تجزیه و تحلیل اقتصادی رفتار بی تفاوتی : نظریه و آزمایش
|کد مقاله||سال انتشار||مقاله انگلیسی||ترجمه فارسی||تعداد کلمات|
|28388||2008||18 صفحه PDF||سفارش دهید||محاسبه نشده|
Publisher : Elsevier - Science Direct (الزویر - ساینس دایرکت)
Journal : The Journal of Socio-Economics, Volume 37, Issue 1, February 2008, Pages 90–107
The apathy of bystanders often prevails when instances of bullying, hidden crime and extortion occur in communities such as schools, business work areas, underclass ghettos, prisons and the military. The present study models apathetic behavior as a non-cooperative game and attempts to verify this theory through experiments. Furthermore, our research suggests that the apathy of bystanders generally decrease as the number of citizens in a community decrease. In our experimental cases, if the number of members in a group decreases from 40 members to 20 members, the concerned and helpful behavior of bystanders increases by 21%.
Bullying can contribute to an environment of fear and intimidation in school and other places, and has become serious matters in the world (Olweus et al., 1999). For example, according to National Conference of State Legislatures in the U.S.A., 17 states enacted school safety laws concerning bullying and student harassment between 1994 and 2004. The OECD jointly with Norwegian Government and University held an International Policy Conference on School Bullying and Violence in 2004. According to a 1996-survey of 2900 middle and high school students by the Seoul Family Court in South Korea, about 90% of the students was physically threatened by other students (Ort, 1999). However, bystanders may not be willing to tattle the illegal activities to the school authorities. Bullying is also observed at workplace. The cost of violence and bullying at work is very large as well. For example, the UK nation-wide survey of workplace bullying reported that the bullied group was found to have higher absenteeism due to bullying and, the currently bullied group was found to have on average 7 days more off work in a year than those who were neither bullied nor had witnessed bullying taking place. Those who are bullied also decide to leave their organization as a result of their experience. This example of bullying in the UK could be appropriate for other countries as well (Martino, 2002 and Hoel et al., 2001). There are similar situations as bullying. In crime-ridden areas, people are extremely reluctant to testify against those whom they have observed robbing and killing because they expect that the criminals will not go to jail and will punish any witnesses that testify. Another situation may be political revolution. If you revolt and not enough others join you, you will be punished. If the number of people who revolt reaches a threshold, the revolt will succeed and revolutionaries will be rewarded rather than punished. The purpose of this paper is to address this question of why the apathy of bystanders predominates despites their compassionate feelings1. To this end, we formulate the phenomenon of bullying in a school as a non-cooperative n person game. This game is a kind of binary choice public goods game with threshold. We will also examine the relevance of our model by experiment. The rest of paper is organized as follows: Section 2 formulates the model. Section 3 derives three type Nash equilibria and examines the stability of the equilibrium by introducing a dynamic adjustment process. We consider policy implications in Section 4. Experiment study is reported in Section 5. Final section gives concluding remarks.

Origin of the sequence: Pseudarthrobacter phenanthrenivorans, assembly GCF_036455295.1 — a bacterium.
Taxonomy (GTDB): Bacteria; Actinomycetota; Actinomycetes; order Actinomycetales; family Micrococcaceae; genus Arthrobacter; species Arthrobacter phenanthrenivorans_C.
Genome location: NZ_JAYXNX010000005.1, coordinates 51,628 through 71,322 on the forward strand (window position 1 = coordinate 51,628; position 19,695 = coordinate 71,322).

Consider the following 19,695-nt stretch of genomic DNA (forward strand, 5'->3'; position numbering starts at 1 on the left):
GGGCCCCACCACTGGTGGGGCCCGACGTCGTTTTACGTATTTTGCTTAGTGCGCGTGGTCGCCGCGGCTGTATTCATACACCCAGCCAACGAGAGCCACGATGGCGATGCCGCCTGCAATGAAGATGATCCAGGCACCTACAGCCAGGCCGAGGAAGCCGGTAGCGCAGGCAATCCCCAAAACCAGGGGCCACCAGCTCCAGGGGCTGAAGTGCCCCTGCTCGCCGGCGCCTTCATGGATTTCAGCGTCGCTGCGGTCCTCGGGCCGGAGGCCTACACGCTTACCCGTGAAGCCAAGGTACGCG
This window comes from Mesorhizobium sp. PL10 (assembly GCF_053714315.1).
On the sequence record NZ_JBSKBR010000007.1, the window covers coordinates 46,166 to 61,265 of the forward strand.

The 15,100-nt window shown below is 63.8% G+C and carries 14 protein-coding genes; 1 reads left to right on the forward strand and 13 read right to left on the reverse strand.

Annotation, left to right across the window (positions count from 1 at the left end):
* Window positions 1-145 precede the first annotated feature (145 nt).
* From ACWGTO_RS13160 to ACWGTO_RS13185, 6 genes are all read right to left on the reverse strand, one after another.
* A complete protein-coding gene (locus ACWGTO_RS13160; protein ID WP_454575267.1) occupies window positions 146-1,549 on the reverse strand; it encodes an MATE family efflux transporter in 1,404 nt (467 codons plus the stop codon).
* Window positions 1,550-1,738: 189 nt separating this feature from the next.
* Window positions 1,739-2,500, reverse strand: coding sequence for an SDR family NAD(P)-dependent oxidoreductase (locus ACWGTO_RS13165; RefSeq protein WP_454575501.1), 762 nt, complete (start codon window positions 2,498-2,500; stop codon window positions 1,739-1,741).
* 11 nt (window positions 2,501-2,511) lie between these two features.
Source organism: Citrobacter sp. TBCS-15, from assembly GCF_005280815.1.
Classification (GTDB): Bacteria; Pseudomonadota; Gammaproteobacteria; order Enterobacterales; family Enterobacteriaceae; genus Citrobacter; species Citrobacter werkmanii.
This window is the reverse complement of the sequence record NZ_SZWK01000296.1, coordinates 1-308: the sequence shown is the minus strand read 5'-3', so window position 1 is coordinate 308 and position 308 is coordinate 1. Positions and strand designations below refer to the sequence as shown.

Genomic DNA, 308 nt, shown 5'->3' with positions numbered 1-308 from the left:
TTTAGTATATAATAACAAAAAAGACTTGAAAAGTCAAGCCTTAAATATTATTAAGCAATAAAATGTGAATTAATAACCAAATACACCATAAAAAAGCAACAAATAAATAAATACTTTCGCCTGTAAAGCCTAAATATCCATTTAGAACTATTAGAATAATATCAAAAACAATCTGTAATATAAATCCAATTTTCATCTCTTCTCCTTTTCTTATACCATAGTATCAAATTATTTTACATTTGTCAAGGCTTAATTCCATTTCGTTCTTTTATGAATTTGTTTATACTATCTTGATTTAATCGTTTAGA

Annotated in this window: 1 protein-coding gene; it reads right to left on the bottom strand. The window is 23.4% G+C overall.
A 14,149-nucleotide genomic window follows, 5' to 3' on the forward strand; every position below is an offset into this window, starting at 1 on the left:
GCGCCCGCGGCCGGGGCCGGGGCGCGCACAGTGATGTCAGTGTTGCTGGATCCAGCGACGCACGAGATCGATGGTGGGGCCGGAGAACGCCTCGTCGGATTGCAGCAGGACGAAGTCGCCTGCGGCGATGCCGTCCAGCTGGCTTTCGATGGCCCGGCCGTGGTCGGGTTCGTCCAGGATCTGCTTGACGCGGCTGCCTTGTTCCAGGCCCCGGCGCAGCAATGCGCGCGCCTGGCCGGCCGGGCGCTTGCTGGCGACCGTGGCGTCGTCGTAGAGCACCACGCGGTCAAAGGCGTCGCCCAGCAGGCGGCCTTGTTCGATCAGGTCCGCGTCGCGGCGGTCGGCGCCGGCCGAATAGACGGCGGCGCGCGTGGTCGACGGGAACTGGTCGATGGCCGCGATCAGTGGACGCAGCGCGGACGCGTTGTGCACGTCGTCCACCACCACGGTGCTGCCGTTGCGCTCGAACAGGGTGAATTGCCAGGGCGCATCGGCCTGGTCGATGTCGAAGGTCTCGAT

نتیجه گیری انگلیسی
We model the apathy of bystanders as a non-cooperative game and show that there are exactly two symmetric pure strategy equilibria, all tattle and none tattle, and exactly one symmetric mixed strategy equilibrium. Under monotonic dynamic process, the pure strategy equilibria are both stable and the mixed strategy equilibrium is unstable. We also verify the theoretical adjustment process by experiments. The following policy implications are obtained. This analysis implies that in classroom and other communities such as work areas, prisons, the military and underclass ghettos, grouping the members into smaller groups may help to induce concerned and helpful behavior among members of these communities. That is, from Proposition 3-3, we see that the smaller the size of a community, the larger the probability of resolving the continuing illegal activities. And this result is not based on the general belief that a supervisor or a teacher can supervise the smaller group or classroom more easily than the larger group or classroom. Rather, the players choose to act as concerned and helpful with their decisions. Our research also implies that the following measures encourage bystanders to choose the concerned and helpful behavior. (i) The authorities, firms and schools are encouraged to advocate to members of communities that hidden crime, extortion and bullying are illegal activities and violations of human rights.13 This may increase the value of b (negative public goods) and according to Proposition 3-1, an increase in b encourages the concerned and helpful behavior of bystanders. (ii) Another measure is that the private cost c of tattling could be made as small as possible, even negative. (iii) According to our Proposition 3-2, if the threshold number t, the minimum necessary number of tattlers, decreases, the possibility of apathetic behavior also increases. (iv) It is implied that these measures will be more effective if they are introduced as early as possible. Because it is important that the initial probability of tattling by the bystanders, q0, exceed the critical probability q* which is the dividing probability between converting all tattle and none tattle.